RON SEXSMITH with JOHN MANN at the Phoenix (410 Sherbourne), Wednesday (October 2). $17. 416-870-8000.
It's an odd thing, the sound of Ron Sexsmith crooning over a house beat.Cher-ized synthetic vocals and thumping club groove aside, the peculiar prospect isn't the sound of a man stuck in the grips of a mid-life musical crisis or a singer/songwriter trying to buy himself a hit, but proof of the amount of trust Sexsmith puts in his producer.
As a songwriter, Sexsmith's accomplishments and admirers are well documented. But on his recordings, he's always been at least partially defined by the people working behind the mixing desk. His sound was elegantly shaped by Mitchell Froom, stripped down by Steve Earle and has now been reworked by Swedish producer Martin Terefe.
Sexsmith's new Cobblestone Runway disc is his most sonically surprising album to date. The songwriter completed the songs and then turned the tapes over to Terefe for further twiddling. What he got back was a radically different record, filled with gospel choirs, string sections, drum machines and, yes, house beats. It was an unusual process, to say the least.
"I'm normally not this absent from my own recordings," Sexsmith laughs during a rare break at home. "I was there for all the parts that count, and when I left it already sounded like a record, but I basically told Martin to go nuts and add what he felt the songs needed.
"I've always tried to make different records, and I always look to the producer to steer me in that direction. It's funny, because everyone I work with is always really critical about the last guy. They all have very strong ideas, and they all think they know what you need. I'm very trusting in the people I work with."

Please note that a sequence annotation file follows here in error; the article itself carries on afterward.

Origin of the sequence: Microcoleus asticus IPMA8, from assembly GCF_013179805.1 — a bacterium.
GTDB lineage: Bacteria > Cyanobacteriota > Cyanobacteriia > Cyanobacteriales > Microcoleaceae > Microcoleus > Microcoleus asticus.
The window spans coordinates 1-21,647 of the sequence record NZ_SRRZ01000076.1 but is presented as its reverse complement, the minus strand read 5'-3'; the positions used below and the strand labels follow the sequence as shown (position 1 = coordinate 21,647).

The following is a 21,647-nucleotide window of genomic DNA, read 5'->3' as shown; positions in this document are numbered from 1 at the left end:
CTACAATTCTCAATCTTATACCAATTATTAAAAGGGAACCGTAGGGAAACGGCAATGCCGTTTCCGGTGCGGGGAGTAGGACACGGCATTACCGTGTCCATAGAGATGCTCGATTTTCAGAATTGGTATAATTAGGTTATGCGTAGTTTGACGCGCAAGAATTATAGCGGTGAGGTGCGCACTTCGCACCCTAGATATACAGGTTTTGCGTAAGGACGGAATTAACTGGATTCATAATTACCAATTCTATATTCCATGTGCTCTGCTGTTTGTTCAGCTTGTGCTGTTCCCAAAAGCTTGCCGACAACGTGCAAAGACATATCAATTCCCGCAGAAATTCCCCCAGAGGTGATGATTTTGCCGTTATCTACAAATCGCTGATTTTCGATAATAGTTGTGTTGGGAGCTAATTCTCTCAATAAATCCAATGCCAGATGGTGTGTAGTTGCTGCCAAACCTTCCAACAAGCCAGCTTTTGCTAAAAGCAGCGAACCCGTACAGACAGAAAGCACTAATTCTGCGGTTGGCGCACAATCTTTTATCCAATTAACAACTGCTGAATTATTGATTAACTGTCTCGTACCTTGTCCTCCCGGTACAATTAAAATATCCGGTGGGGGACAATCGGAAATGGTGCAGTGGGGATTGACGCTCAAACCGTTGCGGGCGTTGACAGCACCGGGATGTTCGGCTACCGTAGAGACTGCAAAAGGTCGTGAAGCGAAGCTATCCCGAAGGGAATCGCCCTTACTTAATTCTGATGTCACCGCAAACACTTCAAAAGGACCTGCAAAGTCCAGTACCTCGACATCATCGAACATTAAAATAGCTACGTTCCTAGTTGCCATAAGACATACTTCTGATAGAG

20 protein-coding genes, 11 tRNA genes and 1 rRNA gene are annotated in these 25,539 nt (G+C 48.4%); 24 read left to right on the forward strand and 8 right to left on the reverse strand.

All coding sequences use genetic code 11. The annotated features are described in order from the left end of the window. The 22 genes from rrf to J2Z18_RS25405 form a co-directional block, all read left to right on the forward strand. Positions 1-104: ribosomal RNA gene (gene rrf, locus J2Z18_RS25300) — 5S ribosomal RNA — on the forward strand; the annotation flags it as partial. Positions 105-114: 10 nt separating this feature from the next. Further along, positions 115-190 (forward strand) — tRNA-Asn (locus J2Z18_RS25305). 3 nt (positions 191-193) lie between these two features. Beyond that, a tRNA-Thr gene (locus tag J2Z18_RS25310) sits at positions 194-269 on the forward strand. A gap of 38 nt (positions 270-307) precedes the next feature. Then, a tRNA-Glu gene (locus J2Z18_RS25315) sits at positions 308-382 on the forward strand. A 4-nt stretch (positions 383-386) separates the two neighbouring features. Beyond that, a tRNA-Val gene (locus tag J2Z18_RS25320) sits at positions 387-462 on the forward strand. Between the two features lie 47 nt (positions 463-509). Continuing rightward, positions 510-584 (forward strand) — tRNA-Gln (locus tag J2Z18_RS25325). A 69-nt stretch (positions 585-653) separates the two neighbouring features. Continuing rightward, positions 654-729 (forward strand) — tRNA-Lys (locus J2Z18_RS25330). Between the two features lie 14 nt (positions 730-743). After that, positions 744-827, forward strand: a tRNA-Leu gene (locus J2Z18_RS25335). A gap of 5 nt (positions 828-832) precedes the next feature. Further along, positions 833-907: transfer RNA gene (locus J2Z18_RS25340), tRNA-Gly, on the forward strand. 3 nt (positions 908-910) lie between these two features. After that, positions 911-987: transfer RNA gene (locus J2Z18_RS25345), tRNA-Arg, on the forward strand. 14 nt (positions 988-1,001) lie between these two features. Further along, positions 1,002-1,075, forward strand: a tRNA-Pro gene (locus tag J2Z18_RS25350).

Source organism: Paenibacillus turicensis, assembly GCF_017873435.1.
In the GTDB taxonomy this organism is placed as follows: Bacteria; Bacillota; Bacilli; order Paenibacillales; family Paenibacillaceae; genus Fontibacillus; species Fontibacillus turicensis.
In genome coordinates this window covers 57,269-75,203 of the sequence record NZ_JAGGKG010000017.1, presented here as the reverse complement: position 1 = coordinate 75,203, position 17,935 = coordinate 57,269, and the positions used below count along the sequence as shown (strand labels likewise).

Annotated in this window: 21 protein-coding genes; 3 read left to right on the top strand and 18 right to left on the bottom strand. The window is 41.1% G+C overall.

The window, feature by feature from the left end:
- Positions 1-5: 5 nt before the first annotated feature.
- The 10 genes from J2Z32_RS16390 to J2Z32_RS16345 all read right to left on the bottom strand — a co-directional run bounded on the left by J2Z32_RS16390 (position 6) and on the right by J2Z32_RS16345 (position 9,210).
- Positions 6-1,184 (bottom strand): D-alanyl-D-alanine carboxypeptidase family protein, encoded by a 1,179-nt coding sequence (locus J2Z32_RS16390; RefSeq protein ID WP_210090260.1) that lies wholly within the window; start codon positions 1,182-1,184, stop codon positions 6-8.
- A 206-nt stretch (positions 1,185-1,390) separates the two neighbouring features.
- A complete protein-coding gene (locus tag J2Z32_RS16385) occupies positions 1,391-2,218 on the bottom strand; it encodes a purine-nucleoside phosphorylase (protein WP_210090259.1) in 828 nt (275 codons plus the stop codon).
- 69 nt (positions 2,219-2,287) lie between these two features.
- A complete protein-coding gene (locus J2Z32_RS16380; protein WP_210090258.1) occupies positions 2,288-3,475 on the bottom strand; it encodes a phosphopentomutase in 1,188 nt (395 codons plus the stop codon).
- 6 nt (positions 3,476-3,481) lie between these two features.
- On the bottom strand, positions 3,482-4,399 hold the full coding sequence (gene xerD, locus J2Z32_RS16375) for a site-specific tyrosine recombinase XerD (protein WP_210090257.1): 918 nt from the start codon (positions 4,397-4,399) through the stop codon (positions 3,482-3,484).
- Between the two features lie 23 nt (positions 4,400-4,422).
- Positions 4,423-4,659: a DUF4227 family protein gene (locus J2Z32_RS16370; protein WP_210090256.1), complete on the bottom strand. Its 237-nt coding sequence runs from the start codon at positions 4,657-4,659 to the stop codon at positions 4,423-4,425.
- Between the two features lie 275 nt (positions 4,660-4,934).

As lush as the acoustic, string-drenched soul of songs like These Days and The Less I Know is, it's the club-friendly Dragonfly On Bay Street that's bound to garner Sexsmith the strangest looks.
The songwriter hasn't given up his acoustic for a pair of baggy pants and late nights on the dance floor at Roxy Blu, and was as shocked as anyone to hear the finished tune.
"When we recorded that song, it actually sounded more like a Clash tune," he laughs. "Martin thought it was plodding along, though, so when I was gone, he removed everything except for my voice and built this new track around it.
"Yeah, I was pretty shocked when I heard it. I'm trying to be open-minded about music, but I really don't know much about that style of music at all. My son is 18 and he's really into techno and rap, so I hear a lot of it. Some of it is interesting and some of it I find really repellent, especially the Euro disco kind of stuff. This sounds more like retro disco to me."
At the very least, the track will add another component to the usual discussions about whether this will finally be the record to break Sexsmith into the mainstream. Even immediately after the song was completed, Sexsmith was talking about it being the most "contemporary-sounding" thing he'd ever recorded.
"With each record, I'm trying to reach a wider audience, but I always get so far and then I'm shut out," he reflects. "It's not like I had this mastermind idea that we'd get Martin in and record something with a bunch of loops and suddenly be popular, but you want to progress and evolve.
"As long as the record still sounds like me, I have no problem with that."firstname.lastname@example.org